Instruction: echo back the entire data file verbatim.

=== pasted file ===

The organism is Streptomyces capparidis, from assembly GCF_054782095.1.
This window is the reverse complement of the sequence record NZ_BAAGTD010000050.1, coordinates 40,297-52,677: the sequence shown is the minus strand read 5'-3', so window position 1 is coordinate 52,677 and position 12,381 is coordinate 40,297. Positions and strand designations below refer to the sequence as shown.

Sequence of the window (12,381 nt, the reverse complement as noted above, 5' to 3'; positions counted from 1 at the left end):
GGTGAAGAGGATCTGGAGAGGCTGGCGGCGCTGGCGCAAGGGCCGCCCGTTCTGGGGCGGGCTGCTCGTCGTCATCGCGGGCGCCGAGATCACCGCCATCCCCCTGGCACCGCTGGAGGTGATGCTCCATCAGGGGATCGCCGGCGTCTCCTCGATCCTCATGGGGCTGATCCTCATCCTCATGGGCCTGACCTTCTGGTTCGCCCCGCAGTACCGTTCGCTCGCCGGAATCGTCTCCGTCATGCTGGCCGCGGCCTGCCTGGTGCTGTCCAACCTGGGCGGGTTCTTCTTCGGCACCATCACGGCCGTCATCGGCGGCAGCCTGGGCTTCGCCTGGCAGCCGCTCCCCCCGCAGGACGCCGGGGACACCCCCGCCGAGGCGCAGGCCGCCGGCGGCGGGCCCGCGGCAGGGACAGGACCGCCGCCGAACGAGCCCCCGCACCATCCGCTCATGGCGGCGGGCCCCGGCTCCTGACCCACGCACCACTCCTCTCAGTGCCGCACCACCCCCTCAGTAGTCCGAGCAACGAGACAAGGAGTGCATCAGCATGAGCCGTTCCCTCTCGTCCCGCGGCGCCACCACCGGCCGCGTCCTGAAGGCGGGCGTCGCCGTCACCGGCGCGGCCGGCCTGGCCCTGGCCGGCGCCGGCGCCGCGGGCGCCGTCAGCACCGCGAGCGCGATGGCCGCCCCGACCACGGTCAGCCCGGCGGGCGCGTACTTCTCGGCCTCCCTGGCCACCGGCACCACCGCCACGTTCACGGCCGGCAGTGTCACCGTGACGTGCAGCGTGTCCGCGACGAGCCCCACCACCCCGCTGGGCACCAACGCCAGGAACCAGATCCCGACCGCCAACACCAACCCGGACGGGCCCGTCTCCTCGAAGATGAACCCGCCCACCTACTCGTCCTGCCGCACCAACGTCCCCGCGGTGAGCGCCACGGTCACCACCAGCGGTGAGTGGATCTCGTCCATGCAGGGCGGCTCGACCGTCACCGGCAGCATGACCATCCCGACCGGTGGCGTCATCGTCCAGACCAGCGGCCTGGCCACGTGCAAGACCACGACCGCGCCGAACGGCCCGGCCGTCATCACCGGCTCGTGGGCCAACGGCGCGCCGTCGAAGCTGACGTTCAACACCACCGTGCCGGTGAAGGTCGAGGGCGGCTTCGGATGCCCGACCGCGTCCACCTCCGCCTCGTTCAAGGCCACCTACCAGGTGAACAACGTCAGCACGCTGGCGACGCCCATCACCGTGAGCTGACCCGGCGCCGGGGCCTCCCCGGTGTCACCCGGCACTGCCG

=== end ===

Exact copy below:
The organism is Streptomyces capparidis, from assembly GCF_054782095.1.
This window is the reverse complement of the sequence record NZ_BAAGTD010000050.1, coordinates 40,297-52,677: the sequence shown is the minus strand read 5'-3', so window position 1 is coordinate 52,677 and position 12,381 is coordinate 40,297. Positions and strand designations below refer to the sequence as shown.

Sequence of the window (12,381 nt, the reverse complement as noted above, 5' to 3'; positions counted from 1 at the left end):
GGTGAAGAGGATCTGGAGAGGCTGGCGGCGCTGGCGCAAGGGCCGCCCGTTCTGGGGCGGGCTGCTCGTCGTCATCGCGGGCGCCGAGATCACCGCCATCCCCCTGGCACCGCTGGAGGTGATGCTCCATCAGGGGATCGCCGGCGTCTCCTCGATCCTCATGGGGCTGATCCTCATCCTCATGGGCCTGACCTTCTGGTTCGCCCCGCAGTACCGTTCGCTCGCCGGAATCGTCTCCGTCATGCTGGCCGCGGCCTGCCTGGTGCTGTCCAACCTGGGCGGGTTCTTCTTCGGCACCATCACGGCCGTCATCGGCGGCAGCCTGGGCTTCGCCTGGCAGCCGCTCCCCCCGCAGGACGCCGGGGACACCCCCGCCGAGGCGCAGGCCGCCGGCGGCGGGCCCGCGGCAGGGACAGGACCGCCGCCGAACGAGCCCCCGCACCATCCGCTCATGGCGGCGGGCCCCGGCTCCTGACCCACGCACCACTCCTCTCAGTGCCGCACCACCCCCTCAGTAGTCCGAGCAACGAGACAAGGAGTGCATCAGCATGAGCCGTTCCCTCTCGTCCCGCGGCGCCACCACCGGCCGCGTCCTGAAGGCGGGCGTCGCCGTCACCGGCGCGGCCGGCCTGGCCCTGGCCGGCGCCGGCGCCGCGGGCGCCGTCAGCACCGCGAGCGCGATGGCCGCCCCGACCACGGTCAGCCCGGCGGGCGCGTACTTCTCGGCCTCCCTGGCCACCGGCACCACCGCCACGTTCACGGCCGGCAGTGTCACCGTGACGTGCAGCGTGTCCGCGACGAGCCCCACCACCCCGCTGGGCACCAACGCCAGGAACCAGATCCCGACCGCCAACACCAACCCGGACGGGCCCGTCTCCTCGAAGATGAACCCGCCCACCTACTCGTCCTGCCGCACCAACGTCCCCGCGGTGAGCGCCACGGTCACCACCAGCGGTGAGTGGATCTCGTCCATGCAGGGCGGCTCGACCGTCACCGGCAGCATGACCATCCCGACCGGTGGCGTCATCGTCCAGACCAGCGGCCTGGCCACGTGCAAGACCACGACCGCGCCGAACGGCCCGGCCGTCATCACCGGCTCGTGGGCCAACGGCGCGCCGTCGAAGCTGACGTTCAACACCACCGTGCCGGTGAAGGTCGAGGGCGGCTTCGGATGCCCGACCGCGTCCACCTCCGCCTCGTTCAAGGCCACCTACCAGGTGAACAACGTCAGCACGCTGGCGACGCCCATCACCGTGAGCTGACCCGGCGCCGGGGCCTCCCCGGTGTCACCCGGCACTGCCG